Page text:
It is very important to set goals in your career. Equally important is having aspirations. One common question you may get asked in an interview question is what are your career aspirations?
If you weren’t prepared to be asked such a question, it may make you nervous. In this article, we’ll take a look at everything you need to know about answering such a question when asked.
What Does Career Aspirations Mean?
A career aspiration is a path you want your career to follow. It’s very important to differentiate between goals and aspirations.
They’re both similar, the main difference being aspirations are what you hope to achieve in your professional life in the future while goals are more tangible.
Your career aspiration is what fuels you to achieve your goals.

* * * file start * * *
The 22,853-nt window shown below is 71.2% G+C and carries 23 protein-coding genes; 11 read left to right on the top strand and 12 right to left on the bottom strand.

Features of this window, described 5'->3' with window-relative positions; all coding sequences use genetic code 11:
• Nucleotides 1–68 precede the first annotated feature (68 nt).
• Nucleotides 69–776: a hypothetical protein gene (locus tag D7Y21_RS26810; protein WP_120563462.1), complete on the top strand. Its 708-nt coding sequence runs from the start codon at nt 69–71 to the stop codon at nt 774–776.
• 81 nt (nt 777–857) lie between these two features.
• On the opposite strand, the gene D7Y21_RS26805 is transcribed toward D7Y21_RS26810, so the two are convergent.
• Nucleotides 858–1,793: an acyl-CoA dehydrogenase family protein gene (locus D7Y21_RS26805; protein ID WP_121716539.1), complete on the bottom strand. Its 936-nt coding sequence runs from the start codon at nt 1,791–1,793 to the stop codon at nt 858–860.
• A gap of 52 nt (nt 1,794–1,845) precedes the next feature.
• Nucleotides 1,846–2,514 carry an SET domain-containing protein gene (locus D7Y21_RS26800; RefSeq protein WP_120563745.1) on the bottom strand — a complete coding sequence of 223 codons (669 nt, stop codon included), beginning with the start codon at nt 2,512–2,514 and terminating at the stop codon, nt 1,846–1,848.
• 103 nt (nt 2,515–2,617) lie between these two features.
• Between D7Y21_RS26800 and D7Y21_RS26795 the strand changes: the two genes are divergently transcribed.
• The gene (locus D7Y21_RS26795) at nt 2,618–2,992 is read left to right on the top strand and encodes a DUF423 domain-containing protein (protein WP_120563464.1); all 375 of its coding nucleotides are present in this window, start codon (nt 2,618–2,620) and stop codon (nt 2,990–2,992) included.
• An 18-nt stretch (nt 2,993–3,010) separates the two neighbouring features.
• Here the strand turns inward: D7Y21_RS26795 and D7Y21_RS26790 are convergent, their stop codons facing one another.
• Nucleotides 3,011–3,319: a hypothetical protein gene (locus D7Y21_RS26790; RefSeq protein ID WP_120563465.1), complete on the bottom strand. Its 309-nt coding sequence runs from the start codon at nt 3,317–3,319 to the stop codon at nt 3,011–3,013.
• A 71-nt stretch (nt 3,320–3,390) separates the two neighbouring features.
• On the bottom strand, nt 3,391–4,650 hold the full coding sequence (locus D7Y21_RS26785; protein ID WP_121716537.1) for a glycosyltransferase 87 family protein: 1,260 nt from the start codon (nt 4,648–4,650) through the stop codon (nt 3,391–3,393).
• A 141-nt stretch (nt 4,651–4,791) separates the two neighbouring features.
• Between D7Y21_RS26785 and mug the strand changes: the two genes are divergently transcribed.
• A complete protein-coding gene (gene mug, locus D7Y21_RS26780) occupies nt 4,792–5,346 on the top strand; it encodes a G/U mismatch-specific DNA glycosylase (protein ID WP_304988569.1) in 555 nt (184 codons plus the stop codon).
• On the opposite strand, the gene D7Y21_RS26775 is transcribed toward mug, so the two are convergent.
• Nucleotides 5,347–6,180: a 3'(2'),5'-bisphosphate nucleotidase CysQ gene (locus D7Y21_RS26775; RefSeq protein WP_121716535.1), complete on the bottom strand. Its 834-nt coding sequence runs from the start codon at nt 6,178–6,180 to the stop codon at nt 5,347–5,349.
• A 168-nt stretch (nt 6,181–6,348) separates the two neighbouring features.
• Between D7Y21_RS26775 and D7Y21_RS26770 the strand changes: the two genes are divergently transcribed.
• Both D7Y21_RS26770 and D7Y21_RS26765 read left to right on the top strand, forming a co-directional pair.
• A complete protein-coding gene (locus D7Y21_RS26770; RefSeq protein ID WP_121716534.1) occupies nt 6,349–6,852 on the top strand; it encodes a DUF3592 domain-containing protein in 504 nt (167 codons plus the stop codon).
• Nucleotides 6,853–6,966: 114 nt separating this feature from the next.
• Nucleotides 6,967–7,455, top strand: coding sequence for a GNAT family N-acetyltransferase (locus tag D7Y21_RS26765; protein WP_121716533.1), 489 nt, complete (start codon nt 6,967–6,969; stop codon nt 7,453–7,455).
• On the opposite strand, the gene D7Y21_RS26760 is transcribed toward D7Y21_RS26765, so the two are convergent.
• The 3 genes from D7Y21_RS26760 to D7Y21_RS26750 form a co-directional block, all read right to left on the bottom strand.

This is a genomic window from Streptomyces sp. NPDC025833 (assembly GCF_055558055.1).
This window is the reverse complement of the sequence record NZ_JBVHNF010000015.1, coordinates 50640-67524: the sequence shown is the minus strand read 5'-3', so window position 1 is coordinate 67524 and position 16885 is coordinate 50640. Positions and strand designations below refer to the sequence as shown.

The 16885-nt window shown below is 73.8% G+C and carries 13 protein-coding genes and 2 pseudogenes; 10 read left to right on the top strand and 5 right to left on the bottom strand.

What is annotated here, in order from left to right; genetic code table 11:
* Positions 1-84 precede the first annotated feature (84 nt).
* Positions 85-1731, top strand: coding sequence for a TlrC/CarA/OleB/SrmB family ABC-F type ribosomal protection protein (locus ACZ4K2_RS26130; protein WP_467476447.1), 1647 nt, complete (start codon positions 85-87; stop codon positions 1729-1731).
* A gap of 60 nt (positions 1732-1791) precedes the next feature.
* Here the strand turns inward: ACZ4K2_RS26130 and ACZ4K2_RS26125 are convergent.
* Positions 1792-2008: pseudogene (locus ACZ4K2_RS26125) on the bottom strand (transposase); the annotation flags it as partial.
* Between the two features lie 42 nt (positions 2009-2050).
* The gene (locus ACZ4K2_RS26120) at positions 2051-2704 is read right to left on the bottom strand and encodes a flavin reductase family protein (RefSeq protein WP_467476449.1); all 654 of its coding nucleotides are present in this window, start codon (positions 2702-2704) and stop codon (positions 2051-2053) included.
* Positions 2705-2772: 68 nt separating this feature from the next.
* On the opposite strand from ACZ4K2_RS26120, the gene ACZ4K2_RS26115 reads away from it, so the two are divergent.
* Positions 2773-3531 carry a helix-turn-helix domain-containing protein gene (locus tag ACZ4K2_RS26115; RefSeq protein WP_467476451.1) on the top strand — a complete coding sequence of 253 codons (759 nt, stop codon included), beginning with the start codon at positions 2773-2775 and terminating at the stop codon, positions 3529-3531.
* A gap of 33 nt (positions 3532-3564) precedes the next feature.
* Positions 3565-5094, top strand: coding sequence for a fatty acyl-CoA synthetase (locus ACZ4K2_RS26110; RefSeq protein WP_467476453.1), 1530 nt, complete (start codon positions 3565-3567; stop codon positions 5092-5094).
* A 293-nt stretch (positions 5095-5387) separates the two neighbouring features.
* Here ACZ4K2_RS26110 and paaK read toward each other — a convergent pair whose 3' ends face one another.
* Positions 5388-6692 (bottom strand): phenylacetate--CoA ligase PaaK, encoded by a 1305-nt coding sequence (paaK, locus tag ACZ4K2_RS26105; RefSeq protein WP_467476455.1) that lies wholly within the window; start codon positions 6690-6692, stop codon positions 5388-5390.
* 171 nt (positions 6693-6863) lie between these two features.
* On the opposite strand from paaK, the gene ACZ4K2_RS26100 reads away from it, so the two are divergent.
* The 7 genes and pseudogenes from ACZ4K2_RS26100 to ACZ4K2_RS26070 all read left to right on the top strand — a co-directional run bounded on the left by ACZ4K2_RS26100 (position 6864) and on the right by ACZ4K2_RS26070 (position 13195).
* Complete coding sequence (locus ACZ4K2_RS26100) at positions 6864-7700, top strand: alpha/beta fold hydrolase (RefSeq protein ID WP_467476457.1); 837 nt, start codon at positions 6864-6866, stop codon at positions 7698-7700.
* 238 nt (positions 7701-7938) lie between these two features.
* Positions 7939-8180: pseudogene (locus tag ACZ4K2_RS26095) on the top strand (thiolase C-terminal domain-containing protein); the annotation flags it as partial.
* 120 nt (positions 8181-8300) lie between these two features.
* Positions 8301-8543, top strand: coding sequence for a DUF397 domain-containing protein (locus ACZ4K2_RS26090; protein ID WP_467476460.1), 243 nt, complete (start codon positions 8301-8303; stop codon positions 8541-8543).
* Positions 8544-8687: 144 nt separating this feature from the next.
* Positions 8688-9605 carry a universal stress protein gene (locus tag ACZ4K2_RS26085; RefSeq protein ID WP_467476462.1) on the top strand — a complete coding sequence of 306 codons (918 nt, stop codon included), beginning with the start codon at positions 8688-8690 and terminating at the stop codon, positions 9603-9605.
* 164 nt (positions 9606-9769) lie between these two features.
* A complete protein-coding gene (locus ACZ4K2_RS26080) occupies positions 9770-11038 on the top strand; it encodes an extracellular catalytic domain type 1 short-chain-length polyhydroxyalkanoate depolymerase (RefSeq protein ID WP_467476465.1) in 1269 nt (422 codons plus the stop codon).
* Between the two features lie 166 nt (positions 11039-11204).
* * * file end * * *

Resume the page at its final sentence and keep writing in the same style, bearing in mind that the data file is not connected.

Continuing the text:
And the reason why employers ask about your career aspirations is that they want to ensure your goals align with the company’s mission.
Also, it makes it easier to know if the job position you’re applying for is ideal for your career, how dedicated you will be, or how long you plan on staying with the company.
Say you want to be a product designer. Using your skills and experience, your career aspiration could be to make an impact by creating products that fix real problems in a specific industry.
You can decide to be the best in the field and even help aspiring product designers by teaching them how to do so.
How to Talk About Your Career Aspirations At An Interview.
When asked what your career aspirations are by an interviewer the most important thing to remember is that when speaking you ought to align your professional aspirations with the company’s mission.